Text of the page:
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The photo industry is changing. These 10 beautiful images show why that's a good thing.

Women of color are incredible. This company is making sure the world knows that too.

When Getty Images saw there wasn't enough positive images of women of color, they put their creativity into action.

Currently, more than 80% of photographers are white. Often criticized as only being accessible to the elite, white, and wealthy, the art community has struggled to make careers in the arts lucrative and sustainable for creatives that come from different socioeconomic backgrounds. Getty Images has spent years trying to change that.

"We've always been committed to making sure that the emerging minority photographers have the financial support they need to do their work," says Tristen Norman, head of creative insights and planning at Getty Images. "But beyond that, we're also committed to producing the right content and working with our incredibly large contributor community to do so."


Photo by Naila Ruechel/Getty Images.

Getty Images is amplifying beautiful imagery of diverse communities by working to put women of color both in front of and behind the camera.

To grapple with the very real glass ceiling in the art community — particularly in film and photography — that often impedes artists of color from pursuing the arts full time, Getty created two fellowships to get more women of color behind the camera. The Women Photograph Grant and the Array Grant are designed to foster and elevate female photojournalists from underrepresented communities.

Photo by Naila Ruechel/Getty Images.

"We're acknowledging our issues out loud, and we're taking those steps to correct the issues," Norman explains. "I'm pumped about the grant programs as they represent a more formal step that we're taking to address these challenges, specifically those for underrepresented communities of color that experience a lot of systemic and economic and inequities."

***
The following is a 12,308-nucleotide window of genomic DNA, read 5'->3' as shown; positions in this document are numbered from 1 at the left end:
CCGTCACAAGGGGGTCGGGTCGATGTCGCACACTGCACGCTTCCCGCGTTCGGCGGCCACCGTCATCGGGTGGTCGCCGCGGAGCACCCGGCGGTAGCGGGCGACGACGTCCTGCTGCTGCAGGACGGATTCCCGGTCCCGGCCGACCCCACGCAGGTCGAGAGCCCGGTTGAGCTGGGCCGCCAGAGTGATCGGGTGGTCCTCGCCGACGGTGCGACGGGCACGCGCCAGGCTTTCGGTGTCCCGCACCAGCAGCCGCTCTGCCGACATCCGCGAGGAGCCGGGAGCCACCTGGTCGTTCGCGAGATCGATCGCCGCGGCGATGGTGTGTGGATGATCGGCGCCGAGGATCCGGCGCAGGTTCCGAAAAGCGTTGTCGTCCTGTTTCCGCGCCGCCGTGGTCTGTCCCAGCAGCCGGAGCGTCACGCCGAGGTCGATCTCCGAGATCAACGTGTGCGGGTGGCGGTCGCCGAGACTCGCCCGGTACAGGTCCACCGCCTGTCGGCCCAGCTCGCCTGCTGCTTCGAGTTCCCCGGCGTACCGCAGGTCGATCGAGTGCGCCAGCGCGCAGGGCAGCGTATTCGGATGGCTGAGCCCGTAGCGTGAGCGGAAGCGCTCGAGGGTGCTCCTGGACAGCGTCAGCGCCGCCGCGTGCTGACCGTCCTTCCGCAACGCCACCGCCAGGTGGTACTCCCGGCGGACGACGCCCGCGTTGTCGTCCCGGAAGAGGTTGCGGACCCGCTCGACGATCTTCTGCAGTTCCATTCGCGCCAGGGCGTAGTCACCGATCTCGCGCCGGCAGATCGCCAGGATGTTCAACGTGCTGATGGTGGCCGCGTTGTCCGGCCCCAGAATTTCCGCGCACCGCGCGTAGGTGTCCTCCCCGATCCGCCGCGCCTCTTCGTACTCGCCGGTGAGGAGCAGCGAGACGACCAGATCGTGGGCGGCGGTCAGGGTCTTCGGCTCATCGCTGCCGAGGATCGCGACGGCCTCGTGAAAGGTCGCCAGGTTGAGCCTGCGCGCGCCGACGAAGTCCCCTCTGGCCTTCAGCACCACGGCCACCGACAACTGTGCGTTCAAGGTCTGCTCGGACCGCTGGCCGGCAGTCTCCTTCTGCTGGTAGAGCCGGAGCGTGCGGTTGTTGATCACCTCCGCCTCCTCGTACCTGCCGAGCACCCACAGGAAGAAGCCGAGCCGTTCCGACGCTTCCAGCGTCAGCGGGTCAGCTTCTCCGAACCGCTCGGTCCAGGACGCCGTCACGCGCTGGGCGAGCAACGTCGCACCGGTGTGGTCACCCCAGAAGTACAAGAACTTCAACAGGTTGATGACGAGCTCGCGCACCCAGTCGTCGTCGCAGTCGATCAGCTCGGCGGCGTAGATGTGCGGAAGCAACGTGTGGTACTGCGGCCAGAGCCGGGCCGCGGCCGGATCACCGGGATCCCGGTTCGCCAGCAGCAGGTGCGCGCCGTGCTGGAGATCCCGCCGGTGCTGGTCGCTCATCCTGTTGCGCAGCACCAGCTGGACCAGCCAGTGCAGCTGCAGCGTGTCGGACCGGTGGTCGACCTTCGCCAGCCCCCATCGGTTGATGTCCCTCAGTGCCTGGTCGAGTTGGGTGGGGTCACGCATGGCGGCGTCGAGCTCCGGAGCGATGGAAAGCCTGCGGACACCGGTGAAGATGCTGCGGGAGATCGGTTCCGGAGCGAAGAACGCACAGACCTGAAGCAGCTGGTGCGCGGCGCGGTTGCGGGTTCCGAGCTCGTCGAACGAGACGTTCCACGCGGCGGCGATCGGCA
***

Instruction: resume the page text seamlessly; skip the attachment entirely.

Photo by Rochelle Brock/Refinery29 for Getty Images.

One of the staff photographers currently carrying out the mission toward more inclusive artwork is photographer Naila Ruechel.

Photo by Naila Ruechel/Getty Images.

Ruechel has created stunning, bold, and bright images of women of color — a huge step toward representation and inclusion in the photojournalism industry.

"I think image making is a powerful tool that can really influence society," Ruechel says. "If we don't support diversity, we risk becoming more and more narrow-minded. We need diverse voices to broaden our understanding and acceptance of each other."

Photo by Naila Ruechel/Getty Images.

Ruechel's work serves as a powerful counternarrative to years of women of color being told they don't meet society's standards of beauty and femininity. Unsatisfied with black identity constantly being tied to slavery, she has advocated for photojournalism that shows women of color in beautiful, nuanced ways.

To achieve this goal, she knows that it requires putting women of color in front of and behind the camera to translate those diverse stories to a series of photos.

"I think if we demystify groups that are considered 'different,' we will encourage people to simply look at each other as what we are — humans," Ruechel says. "What I'm trying to achieve with my work is to humanize groups of people whose image have been largely misused, misrepresented, and/or underrepresented."

The industry's pervasive misrepresentations come from a fraught history between white photographers and communities of color.